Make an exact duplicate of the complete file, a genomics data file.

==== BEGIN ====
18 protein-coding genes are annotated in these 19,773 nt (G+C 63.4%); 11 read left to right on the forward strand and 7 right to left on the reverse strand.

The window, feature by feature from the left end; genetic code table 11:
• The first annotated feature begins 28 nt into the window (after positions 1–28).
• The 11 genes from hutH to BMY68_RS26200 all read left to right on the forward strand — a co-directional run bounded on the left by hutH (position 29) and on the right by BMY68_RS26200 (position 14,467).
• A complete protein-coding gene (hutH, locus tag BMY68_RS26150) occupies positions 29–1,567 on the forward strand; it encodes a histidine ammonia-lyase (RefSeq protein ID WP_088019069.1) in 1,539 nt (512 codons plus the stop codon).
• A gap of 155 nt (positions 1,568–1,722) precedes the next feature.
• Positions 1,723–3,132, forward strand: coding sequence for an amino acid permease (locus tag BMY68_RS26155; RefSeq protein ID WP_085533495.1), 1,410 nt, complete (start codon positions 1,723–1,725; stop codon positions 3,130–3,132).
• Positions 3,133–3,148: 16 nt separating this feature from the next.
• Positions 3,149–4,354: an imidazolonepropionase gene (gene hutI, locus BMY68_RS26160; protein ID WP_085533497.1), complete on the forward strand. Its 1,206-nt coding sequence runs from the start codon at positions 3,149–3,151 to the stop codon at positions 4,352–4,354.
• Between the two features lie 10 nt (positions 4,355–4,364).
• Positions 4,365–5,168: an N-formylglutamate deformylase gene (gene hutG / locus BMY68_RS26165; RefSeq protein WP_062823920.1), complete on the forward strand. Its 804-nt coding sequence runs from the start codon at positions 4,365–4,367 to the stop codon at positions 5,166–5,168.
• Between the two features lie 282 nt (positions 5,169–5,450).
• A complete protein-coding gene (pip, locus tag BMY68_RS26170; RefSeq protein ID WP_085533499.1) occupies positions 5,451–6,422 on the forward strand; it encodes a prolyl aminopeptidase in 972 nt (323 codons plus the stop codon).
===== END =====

18 protein-coding genes are annotated in these 19,773 nt (G+C 63.4%); 11 read left to right on the forward strand and 7 right to left on the reverse strand.

The window, feature by feature from the left end; genetic code table 11:
• The first annotated feature begins 28 nt into the window (after positions 1–28).
• The 11 genes from hutH to BMY68_RS26200 all read left to right on the forward strand — a co-directional run bounded on the left by hutH (position 29) and on the right by BMY68_RS26200 (position 14,467).
• A complete protein-coding gene (hutH, locus tag BMY68_RS26150) occupies positions 29–1,567 on the forward strand; it encodes a histidine ammonia-lyase (RefSeq protein ID WP_088019069.1) in 1,539 nt (512 codons plus the stop codon).
• A gap of 155 nt (positions 1,568–1,722) precedes the next feature.
• Positions 1,723–3,132, forward strand: coding sequence for an amino acid permease (locus tag BMY68_RS26155; RefSeq protein ID WP_085533495.1), 1,410 nt, complete (start codon positions 1,723–1,725; stop codon positions 3,130–3,132).
• Positions 3,133–3,148: 16 nt separating this feature from the next.
• Positions 3,149–4,354: an imidazolonepropionase gene (gene hutI, locus BMY68_RS26160; protein ID WP_085533497.1), complete on the forward strand. Its 1,206-nt coding sequence runs from the start codon at positions 3,149–3,151 to the stop codon at positions 4,352–4,354.
• Between the two features lie 10 nt (positions 4,355–4,364).
• Positions 4,365–5,168: an N-formylglutamate deformylase gene (gene hutG / locus BMY68_RS26165; RefSeq protein WP_062823920.1), complete on the forward strand. Its 804-nt coding sequence runs from the start codon at positions 4,365–4,367 to the stop codon at positions 5,166–5,168.
• Between the two features lie 282 nt (positions 5,169–5,450).
• A complete protein-coding gene (pip, locus tag BMY68_RS26170; RefSeq protein ID WP_085533499.1) occupies positions 5,451–6,422 on the forward strand; it encodes a prolyl aminopeptidase in 972 nt (323 codons plus the stop codon).